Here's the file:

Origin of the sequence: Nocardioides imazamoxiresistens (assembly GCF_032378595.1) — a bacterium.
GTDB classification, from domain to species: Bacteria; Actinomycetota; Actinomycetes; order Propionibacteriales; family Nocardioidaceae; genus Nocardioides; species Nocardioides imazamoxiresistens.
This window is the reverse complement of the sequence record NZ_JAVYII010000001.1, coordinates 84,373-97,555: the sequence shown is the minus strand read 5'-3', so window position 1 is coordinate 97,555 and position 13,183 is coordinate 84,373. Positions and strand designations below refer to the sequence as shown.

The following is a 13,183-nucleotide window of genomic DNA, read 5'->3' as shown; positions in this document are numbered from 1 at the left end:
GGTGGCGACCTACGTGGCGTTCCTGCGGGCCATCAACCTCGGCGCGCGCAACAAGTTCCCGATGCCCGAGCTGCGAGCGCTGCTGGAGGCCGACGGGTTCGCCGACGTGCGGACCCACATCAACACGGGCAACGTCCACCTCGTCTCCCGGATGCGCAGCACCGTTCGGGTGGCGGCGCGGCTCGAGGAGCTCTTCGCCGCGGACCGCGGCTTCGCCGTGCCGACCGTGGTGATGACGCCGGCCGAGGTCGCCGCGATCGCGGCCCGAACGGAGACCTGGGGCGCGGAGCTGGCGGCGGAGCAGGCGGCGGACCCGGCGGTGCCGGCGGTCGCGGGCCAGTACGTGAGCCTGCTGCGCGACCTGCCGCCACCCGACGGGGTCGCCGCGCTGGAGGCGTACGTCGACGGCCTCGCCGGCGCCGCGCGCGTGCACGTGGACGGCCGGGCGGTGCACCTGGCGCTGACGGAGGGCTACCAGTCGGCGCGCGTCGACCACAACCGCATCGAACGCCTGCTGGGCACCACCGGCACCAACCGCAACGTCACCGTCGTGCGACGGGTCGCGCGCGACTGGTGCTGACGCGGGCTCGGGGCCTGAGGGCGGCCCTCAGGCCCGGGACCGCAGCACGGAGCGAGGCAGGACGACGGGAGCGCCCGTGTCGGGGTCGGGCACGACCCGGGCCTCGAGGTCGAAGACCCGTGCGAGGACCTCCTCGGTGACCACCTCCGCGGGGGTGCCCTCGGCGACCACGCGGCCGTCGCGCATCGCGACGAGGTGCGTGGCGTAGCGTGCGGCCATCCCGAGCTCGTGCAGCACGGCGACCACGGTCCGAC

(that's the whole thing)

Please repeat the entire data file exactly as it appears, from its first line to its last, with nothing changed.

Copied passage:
Origin of the sequence: Nocardioides imazamoxiresistens (assembly GCF_032378595.1) — a bacterium.
GTDB classification, from domain to species: Bacteria; Actinomycetota; Actinomycetes; order Propionibacteriales; family Nocardioidaceae; genus Nocardioides; species Nocardioides imazamoxiresistens.
This window is the reverse complement of the sequence record NZ_JAVYII010000001.1, coordinates 84,373-97,555: the sequence shown is the minus strand read 5'-3', so window position 1 is coordinate 97,555 and position 13,183 is coordinate 84,373. Positions and strand designations below refer to the sequence as shown.

The following is a 13,183-nucleotide window of genomic DNA, read 5'->3' as shown; positions in this document are numbered from 1 at the left end:
GGTGGCGACCTACGTGGCGTTCCTGCGGGCCATCAACCTCGGCGCGCGCAACAAGTTCCCGATGCCCGAGCTGCGAGCGCTGCTGGAGGCCGACGGGTTCGCCGACGTGCGGACCCACATCAACACGGGCAACGTCCACCTCGTCTCCCGGATGCGCAGCACCGTTCGGGTGGCGGCGCGGCTCGAGGAGCTCTTCGCCGCGGACCGCGGCTTCGCCGTGCCGACCGTGGTGATGACGCCGGCCGAGGTCGCCGCGATCGCGGCCCGAACGGAGACCTGGGGCGCGGAGCTGGCGGCGGAGCAGGCGGCGGACCCGGCGGTGCCGGCGGTCGCGGGCCAGTACGTGAGCCTGCTGCGCGACCTGCCGCCACCCGACGGGGTCGCCGCGCTGGAGGCGTACGTCGACGGCCTCGCCGGCGCCGCGCGCGTGCACGTGGACGGCCGGGCGGTGCACCTGGCGCTGACGGAGGGCTACCAGTCGGCGCGCGTCGACCACAACCGCATCGAACGCCTGCTGGGCACCACCGGCACCAACCGCAACGTCACCGTCGTGCGACGGGTCGCGCGCGACTGGTGCTGACGCGGGCTCGGGGCCTGAGGGCGGCCCTCAGGCCCGGGACCGCAGCACGGAGCGAGGCAGGACGACGGGAGCGCCCGTGTCGGGGTCGGGCACGACCCGGGCCTCGAGGTCGAAGACCCGTGCGAGGACCTCCTCGGTGACCACCTCCGCGGGGGTGCCCTCGGCGACCACGCGGCCGTCGCGCATCGCGACGAGGTGCGTGGCGTAGCGTGCGGCCATCCCGAGCTCGTGCAGCACGGCGACCACGGTCCGAC